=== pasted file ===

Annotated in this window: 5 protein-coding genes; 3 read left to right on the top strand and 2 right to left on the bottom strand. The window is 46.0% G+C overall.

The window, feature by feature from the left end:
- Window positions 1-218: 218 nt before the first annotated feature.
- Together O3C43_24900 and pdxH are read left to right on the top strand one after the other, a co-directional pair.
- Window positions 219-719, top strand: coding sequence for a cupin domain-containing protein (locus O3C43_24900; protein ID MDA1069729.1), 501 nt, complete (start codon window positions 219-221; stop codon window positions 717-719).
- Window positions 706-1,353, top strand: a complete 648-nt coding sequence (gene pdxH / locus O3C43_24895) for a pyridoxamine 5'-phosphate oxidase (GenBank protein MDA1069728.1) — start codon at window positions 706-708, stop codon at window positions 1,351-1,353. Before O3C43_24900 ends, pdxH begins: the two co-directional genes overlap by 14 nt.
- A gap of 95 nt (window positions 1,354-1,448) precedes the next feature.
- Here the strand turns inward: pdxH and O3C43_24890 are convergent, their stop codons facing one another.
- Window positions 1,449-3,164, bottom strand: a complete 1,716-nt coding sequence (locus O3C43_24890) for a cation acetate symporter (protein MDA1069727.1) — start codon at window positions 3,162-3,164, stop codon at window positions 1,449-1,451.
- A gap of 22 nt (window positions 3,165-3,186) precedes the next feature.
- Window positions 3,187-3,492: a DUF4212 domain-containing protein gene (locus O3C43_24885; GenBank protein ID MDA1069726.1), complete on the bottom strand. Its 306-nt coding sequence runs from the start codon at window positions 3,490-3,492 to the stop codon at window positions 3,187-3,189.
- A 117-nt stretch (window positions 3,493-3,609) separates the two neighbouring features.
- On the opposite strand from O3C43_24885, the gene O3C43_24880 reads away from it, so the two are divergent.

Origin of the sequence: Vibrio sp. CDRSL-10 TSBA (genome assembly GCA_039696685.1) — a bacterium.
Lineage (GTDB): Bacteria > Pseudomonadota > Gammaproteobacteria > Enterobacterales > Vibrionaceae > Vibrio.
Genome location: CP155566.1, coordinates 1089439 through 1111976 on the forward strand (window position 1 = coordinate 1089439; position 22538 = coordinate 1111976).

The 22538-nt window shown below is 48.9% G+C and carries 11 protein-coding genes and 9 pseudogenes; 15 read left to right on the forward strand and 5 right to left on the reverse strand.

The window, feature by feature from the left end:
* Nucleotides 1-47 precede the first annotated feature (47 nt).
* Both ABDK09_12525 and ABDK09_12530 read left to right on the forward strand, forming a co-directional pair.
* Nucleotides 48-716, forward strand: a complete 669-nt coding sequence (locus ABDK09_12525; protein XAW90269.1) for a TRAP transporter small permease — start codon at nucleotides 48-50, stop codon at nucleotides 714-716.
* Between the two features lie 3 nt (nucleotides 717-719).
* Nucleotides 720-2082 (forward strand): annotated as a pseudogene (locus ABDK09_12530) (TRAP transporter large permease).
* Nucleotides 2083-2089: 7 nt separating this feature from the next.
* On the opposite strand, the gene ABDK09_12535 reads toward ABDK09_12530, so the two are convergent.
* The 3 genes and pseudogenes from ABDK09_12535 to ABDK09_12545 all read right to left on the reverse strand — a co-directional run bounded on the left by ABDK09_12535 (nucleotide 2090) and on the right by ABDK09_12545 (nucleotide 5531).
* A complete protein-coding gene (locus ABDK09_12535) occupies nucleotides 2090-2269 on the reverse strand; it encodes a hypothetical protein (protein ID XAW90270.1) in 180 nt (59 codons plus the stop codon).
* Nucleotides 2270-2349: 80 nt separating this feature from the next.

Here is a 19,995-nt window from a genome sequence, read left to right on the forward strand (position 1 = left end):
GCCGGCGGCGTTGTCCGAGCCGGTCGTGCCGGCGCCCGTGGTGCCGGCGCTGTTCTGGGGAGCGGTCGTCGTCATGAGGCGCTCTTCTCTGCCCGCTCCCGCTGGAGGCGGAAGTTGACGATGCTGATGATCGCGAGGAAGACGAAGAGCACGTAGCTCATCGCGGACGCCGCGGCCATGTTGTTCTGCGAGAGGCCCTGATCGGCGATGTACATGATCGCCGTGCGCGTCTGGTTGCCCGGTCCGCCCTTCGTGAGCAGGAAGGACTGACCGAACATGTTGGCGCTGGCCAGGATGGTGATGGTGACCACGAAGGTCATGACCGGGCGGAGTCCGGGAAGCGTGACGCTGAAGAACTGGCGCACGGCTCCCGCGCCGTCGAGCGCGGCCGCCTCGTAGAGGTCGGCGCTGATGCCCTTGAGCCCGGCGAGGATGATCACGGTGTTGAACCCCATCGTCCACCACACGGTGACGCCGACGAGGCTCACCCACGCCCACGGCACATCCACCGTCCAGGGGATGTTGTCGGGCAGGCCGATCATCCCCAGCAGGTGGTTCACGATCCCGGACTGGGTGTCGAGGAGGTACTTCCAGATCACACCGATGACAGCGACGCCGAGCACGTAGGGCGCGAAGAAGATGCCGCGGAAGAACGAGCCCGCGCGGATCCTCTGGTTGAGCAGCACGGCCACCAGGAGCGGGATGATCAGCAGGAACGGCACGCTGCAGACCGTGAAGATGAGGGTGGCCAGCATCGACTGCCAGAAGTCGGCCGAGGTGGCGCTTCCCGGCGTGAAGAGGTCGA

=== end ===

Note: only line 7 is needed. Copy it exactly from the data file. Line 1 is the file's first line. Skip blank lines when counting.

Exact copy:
- A gap of 95 nt (window positions 1,354-1,448) precedes the next feature.